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New Research Shows Astaxanthin Has Major Promise in Preventing Aging

Astaxanthin
July 20, 2017 Reviewed by Marta 3 Comments

It may sound like something to treat indigestion, sure, but I am not being dramatic when I say astaxanthin is one of the best antioxidants out there. You may have heard me talk about this ingredient before, as it has an interesting research pedigree. And, now, there is new evidence that astaxanthin has serious promise in preventing aging by activating a longevity gene, making it more than worthy of a revisit. 

All of us have a gene called FOX03, but only a minority of us have a version of it that ensures a long life. A recent study has shown that astaxanthin activates the FOXO3 gene common in all humans to make it act like the "longevity" version. It should be noted that the study was on mice, was dose dependent (the mice taking the higher dose had a 90 percent increase in FOX30 activation), and — the biggest caveat of all — the research was conducted by a company that makes astaxanthin using resources at the University of Hawaii.

Still, I was especially intrigued by this research, as I am currently testing some chocolate-based supplements called Esthechoc that are heavily-spiked with astaxanthin. I’ll report back in a few weeks, but if chocolate can boost my FOX30s, then I’m all for it. In any case, astaxanthin does have supporting research that shows it is undeniably one of the most powerful antioxidants out there.

Astaxanthin is a carotenoid, similar to but less well known than betacarotene (present in carrots), lycopene (in tomatoes) and lutein (in spinach). When compared to its fellow carotenoids, as well as to vitamin E, which is considered one of the strongest antioxidants, astaxanthin showed the highest antioxidant activity toward peroxyl radicals (a variety of damaging free radicals) in two trials and second to only vitamin E in the third. There are plenty of studies that show it to be a potent quencher of singlet oxygen — and according to one study, the best there is. Another much-quoted study claimed that is 100 times stronger than vitamin C, but I have never managed to find this replicated anywhere.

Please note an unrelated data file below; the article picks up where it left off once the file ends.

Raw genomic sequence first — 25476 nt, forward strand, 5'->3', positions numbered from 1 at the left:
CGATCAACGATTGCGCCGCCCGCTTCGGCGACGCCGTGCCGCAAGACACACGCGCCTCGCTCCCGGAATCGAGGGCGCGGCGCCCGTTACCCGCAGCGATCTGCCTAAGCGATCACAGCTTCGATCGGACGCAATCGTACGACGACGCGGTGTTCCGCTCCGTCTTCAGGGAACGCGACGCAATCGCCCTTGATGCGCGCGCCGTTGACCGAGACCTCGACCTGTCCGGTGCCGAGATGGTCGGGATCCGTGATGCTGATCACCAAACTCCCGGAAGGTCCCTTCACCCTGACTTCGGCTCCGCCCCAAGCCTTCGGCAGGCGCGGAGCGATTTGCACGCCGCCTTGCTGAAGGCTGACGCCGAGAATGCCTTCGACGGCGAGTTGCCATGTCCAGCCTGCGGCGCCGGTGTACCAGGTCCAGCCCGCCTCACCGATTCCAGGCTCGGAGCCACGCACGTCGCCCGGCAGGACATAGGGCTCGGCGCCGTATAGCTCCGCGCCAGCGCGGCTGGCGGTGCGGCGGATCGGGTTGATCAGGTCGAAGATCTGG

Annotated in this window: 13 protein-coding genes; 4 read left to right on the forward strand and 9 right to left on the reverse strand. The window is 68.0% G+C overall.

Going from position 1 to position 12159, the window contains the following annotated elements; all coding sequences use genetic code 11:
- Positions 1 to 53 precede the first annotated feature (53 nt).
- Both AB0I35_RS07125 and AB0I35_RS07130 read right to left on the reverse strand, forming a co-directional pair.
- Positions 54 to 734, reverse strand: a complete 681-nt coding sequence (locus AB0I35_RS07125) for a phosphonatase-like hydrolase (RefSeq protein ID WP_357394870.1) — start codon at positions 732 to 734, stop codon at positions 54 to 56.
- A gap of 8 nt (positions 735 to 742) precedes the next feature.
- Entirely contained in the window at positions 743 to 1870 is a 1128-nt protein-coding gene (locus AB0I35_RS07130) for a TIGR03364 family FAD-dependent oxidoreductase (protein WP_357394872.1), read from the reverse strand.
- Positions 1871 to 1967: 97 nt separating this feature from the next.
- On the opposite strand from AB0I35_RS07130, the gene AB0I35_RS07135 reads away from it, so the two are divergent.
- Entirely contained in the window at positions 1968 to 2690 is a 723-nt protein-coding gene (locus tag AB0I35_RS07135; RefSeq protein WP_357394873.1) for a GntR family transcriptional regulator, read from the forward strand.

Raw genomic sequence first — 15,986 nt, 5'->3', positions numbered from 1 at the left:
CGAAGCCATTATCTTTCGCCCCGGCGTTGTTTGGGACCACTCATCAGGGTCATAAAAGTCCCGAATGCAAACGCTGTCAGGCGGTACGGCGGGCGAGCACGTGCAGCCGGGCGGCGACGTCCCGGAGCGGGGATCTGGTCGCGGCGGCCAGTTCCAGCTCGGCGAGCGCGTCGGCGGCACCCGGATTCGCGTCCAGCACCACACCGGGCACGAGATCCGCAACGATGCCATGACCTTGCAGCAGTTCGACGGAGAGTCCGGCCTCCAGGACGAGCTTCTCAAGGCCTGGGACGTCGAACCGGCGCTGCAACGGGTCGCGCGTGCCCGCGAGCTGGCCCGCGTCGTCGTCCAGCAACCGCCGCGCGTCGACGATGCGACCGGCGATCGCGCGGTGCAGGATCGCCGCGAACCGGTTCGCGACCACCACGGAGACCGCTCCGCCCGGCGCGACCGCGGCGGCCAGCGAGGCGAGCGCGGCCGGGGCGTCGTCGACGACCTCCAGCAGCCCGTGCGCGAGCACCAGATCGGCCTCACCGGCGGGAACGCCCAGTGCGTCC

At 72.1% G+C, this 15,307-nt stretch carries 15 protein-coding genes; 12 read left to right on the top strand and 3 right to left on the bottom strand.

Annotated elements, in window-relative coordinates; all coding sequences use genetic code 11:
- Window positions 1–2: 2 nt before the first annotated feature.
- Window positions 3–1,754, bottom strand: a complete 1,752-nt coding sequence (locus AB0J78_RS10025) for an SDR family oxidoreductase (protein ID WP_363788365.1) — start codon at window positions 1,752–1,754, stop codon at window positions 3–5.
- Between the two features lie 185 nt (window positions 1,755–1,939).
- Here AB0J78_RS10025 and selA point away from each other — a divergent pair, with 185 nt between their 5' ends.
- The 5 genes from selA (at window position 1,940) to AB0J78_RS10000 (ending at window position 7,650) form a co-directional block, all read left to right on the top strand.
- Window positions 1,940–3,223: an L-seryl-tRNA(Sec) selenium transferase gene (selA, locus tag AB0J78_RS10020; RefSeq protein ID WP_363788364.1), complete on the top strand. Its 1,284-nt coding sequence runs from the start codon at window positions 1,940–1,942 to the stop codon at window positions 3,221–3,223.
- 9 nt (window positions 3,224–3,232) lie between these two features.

For us aging women, it is good to note that astaxanthin could be helpful with menopause, too. One study has used astaxanthin (0.27mg) alongside other ingredients such as lycopene, calcium, vitamin D, and citrus bioflavonoids (ie. hesperidin) and noted a 48 percent reduction in symptoms such as hot flashes, libido, depression/anxiety, incontinence, and vaginal dryness.

Topical application of a cream containing 5 percent of an astaxanthin containing oil for eight weeks reduced wrinkle and crow’s feet formation associated with improved elasticity of the skin. Age spots were also reduced and while there was no overall moisturizing effect, a subgroup with dry skin appeared to see some benefits and TEWL (for the whole group) was reduced.

Impressive although all this is, astaxanthin is a tricky ingredient. It is very expensive, bright orange and pungent, making it a cosmetic formulator’s nightmare. Even consuming foods — such as salmon (which gets its very color from astaxanthin) — can, if overdone, give your skin a distinctly orange hue. Nonetheless, chemists are finding ways to refine it and, happily, we are starting to see astaxanthin in more cosmetic products for sun protection (studies also show that it protects from UV damage) and anti-aging. 

  • September 7, 2017

    by barloki

    I myself have been using The Real Things anti-x ( Astaxanthin ) at a 8mg daily dose. Everyone talks about the uv and anti aging properties however I love the fact how it protects my eyes as is one of the few anti-oxidants that can cross the blood brain barrier. I hardly use a sunscreen in this horrid Namibian sun. It really is an amazing product . Its a bit pricey but I know products that not even half as good at three times more the price.

  • August 3, 2017

    by Jessica

    Thank you, Marta!

    Hi everyone! I work with Cambridge Chocolate Technologies and we are the creators of esthechoc. :) We adore Marta and the authenticity of every word found within Truth In Aging. If you would like to learn more about our scientifically proven (and delicious!) beauty chocolate supplement, you are welcome to visit our website at www.esthechoc.us.

    Additionally, here is a fun and candid video of esthechoc featured on "The Doctors."
    Copy and paste the link below into your browser to view on YouTube:
    https://www.youtube.com/watch?v=hdeFkeBH_XE

    Have a beautiful day! Thank you, Marta for your eloquence. Cannot wait to hear about your results!

    All best,

    Jessica Dee Martinez
    National Director
    www.esthechoc.us

  • July 25, 2017

    by James

    I can vouch for much of this except that in my experience astaxanthin really doesn't turn your skin pink or orange, even if you take it in large dosages. If it has any effect on the skin at all, it's more like peaches and cream, a very youthful complexion. Recently, an acquaintance asked me how old I am, and I said 75. Astonished, she said, "You are the youngest-looking 75 year old I have ever seen!"

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